Now we beseech you, brethren
The apostle having finished his first design in this epistle, which was to encourage the saints to patience under sufferings, proceeds to another view he had in writing it, and that is, to set the doctrine of Christ's coming, as to the time of it, in its proper light; and this is occasioned by what he had said concerning it in the former epistle, which was either misunderstood or misrepresented; and as he addresses the saints with a very affectionate appellation as his "brethren", so by way of entreaty "beseeching", and yet in a very solemn manner:
by the coming of our Lord Jesus:
which is to be understood not of the coming of Christ in the flesh, to procure the salvation of his people; nor of his coming in his kingdom and power to take vengeance on the Jewish nation, for their rejection of him as the Messiah; but of his coming to judge the quick and dead, than which nothing is more sure and certain, being affirmed by angels and men, by prophets and apostles, and by Christ himself, or more desirable by the saints; wherefore the apostle entreats them by it, that whereas they believed it, expected it, and wished for it, they would regard what he was about to say: so that the words, though an entreaty, are in the form of an adjuration; unless they should be rendered as in the Ethiopic version, as they may, "concerning the coming of our Lord Jesus Christ"; and so express subject matter of the discourse now entering upon, with what follows:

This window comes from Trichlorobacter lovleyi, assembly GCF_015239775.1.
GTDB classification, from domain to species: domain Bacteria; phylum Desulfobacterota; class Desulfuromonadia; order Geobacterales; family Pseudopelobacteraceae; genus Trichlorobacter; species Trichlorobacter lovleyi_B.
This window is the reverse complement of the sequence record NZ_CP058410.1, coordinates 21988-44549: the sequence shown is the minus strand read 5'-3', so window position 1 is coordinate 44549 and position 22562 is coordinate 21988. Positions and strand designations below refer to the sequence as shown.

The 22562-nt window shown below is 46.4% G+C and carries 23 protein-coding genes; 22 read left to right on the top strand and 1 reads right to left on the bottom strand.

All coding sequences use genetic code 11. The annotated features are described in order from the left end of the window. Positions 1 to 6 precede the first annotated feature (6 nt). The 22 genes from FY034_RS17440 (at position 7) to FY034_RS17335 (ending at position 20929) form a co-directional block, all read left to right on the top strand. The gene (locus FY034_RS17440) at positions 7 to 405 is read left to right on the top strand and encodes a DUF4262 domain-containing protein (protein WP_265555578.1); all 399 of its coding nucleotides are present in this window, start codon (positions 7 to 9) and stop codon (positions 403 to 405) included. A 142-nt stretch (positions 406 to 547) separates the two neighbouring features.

and by our gathering together unto him;
which regards not the great gatherings of the people to Christ the true Shiloh upon his first coming, and the preaching of the Gospel to both Jews and Gentiles, when there were not only great flockings to hear it, but multitudes were converted by it; nor the greater gatherings there will be in the latter day, at the time of the conversion of the Jews, and when the fulness of the Gentiles shall be brought in; nor the conversion of particular persons, who are gathered in to Christ, and received by him one by one; nor the assembling of the saints together for public worship, in which sense the word is used in ( Hebrews 10:25 ) but the gathering together of all the saints at the last day, at the second coming of Christ; for he will come with ten thousand of his saints, yea, with all his saints, when their dead bodies shall be raised and reunited to their souls, and they with the living saints will be caught up into the air, to meet the Lord there and be ever with him; when they will make up, complete and perfect, the general assembly and church of the firstborn, whose names are written in heaven: this will be the gathering together of all the elect of God; and so the Arabic version reads, "the gathering of us all"; and which, as it is certain, is greatly to be desired; it will be a happy meeting and a glorious sight; by this the apostle entreats and adjures them to regard what follows.